I had a few issues with the plot. Firstly, while they did seem to play fair with Jo’s dialog and her limitation to only speak the words that had been recorded in the first episode, they seem to cheat with Benjamin. I may need to go back and re-listen, but he seems to use a lot of words that weren’t from the first part. Now, it’s entirely possible that we didn’t hear the complete message on the tape but it seems odd based on the message that he was recording that he’d say anything about butterflies or craft. The other voice doesn’t believe Jo when she says that she doesn’t know where the key is yet a few minutes later we’re told that the other voice in Jo’s body has access to all her memories and knowledge. If it had that access why didn’t it know that Jo was being truthful? The idea that the Doctor brought the TARDIS log out at all seems very farfetched and only done so that there could be a story. How is the Doctor’s shadow in the real world and then how does it get onto the tape? I could almost imagine that maybe as he was slipping into a coma he made a sound and the sound became the shadow on the tape but then it shouldn’t have existed in the real world as well. When the Doctor could only write two words why didn’t he write “smash log”? We could have bypassed the entire story as Jo would have smashed the thing, the Doctor could have woken up and they could have left while avoiding the room with the master tape. I’m a little confused about the order of events when the Doctor arrived. So he went into the control room, accidentally got the other voice onto the TARDIS log, and was somehow able to erase the version on the log before slipping into a coma? If the attempt at possession happened in the control room as is the implication then why did he still go into a coma if he moved away from it. Surely it would have been like the end of this story where the other voice wouldn’t have been able to possess him if he were far away. Why do Jo and Benjamin act like there is nothing that they can do on the inside of the tape when in fact the other voice seems able to turn equipment off and on from inside the tape at will? Surely they could learn to do the same somehow. While it looks like I have a lot written up here, most of this is very mild. Overall the story is very well done and makes up in atmosphere what it lacks in plot. It just seems like the story could have been even better with one further pass at the script to tighten up a few of these holes.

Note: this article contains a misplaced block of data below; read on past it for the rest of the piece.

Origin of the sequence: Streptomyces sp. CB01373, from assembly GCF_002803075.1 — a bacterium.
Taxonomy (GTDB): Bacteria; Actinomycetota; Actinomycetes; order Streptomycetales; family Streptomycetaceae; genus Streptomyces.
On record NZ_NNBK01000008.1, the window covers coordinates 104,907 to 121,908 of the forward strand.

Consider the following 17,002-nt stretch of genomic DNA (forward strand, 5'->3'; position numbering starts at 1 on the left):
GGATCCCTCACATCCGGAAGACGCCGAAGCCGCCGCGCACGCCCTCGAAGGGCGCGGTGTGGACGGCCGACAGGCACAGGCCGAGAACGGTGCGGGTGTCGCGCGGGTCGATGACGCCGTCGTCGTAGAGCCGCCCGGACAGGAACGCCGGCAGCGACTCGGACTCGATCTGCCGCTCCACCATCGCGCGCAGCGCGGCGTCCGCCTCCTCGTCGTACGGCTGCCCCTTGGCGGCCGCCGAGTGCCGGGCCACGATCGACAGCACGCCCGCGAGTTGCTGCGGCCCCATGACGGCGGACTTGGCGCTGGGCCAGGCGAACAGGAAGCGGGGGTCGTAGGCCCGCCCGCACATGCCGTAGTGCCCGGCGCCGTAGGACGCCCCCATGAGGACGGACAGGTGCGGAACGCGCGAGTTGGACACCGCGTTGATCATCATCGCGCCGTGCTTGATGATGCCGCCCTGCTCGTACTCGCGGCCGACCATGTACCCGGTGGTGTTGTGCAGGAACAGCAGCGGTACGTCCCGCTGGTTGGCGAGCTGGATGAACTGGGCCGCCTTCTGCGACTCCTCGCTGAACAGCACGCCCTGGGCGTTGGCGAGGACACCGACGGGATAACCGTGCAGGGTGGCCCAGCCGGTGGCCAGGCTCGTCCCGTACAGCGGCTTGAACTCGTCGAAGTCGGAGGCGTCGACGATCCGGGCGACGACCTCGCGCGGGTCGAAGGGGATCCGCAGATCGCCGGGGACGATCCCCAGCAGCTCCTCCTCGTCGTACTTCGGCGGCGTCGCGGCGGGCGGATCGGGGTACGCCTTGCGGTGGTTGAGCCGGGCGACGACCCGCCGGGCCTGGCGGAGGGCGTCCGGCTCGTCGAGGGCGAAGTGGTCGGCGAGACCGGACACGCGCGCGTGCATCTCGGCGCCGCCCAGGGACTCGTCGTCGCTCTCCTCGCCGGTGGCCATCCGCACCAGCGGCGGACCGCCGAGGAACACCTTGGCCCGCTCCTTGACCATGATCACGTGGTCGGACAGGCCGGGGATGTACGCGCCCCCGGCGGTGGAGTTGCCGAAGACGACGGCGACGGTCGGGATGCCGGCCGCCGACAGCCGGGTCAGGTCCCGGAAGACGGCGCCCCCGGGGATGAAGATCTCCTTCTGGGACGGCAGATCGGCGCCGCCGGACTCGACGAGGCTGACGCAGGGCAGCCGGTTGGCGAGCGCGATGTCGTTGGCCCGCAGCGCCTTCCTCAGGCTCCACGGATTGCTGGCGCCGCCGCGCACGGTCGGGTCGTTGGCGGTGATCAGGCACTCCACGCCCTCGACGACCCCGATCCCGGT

Recommendation: A tense little thriller that really uses the fact that it’s an audio drama to sink its teeth into you. You’ll likely be a little on edge when listening to this one but it’s well worth the effort. I highly recommend it.



Audio Drama

Big Finish Productions

Directed by Louise Jameson

Produced by David Richardson

Written by Jonathan Morris

Runtime Approx 60 min.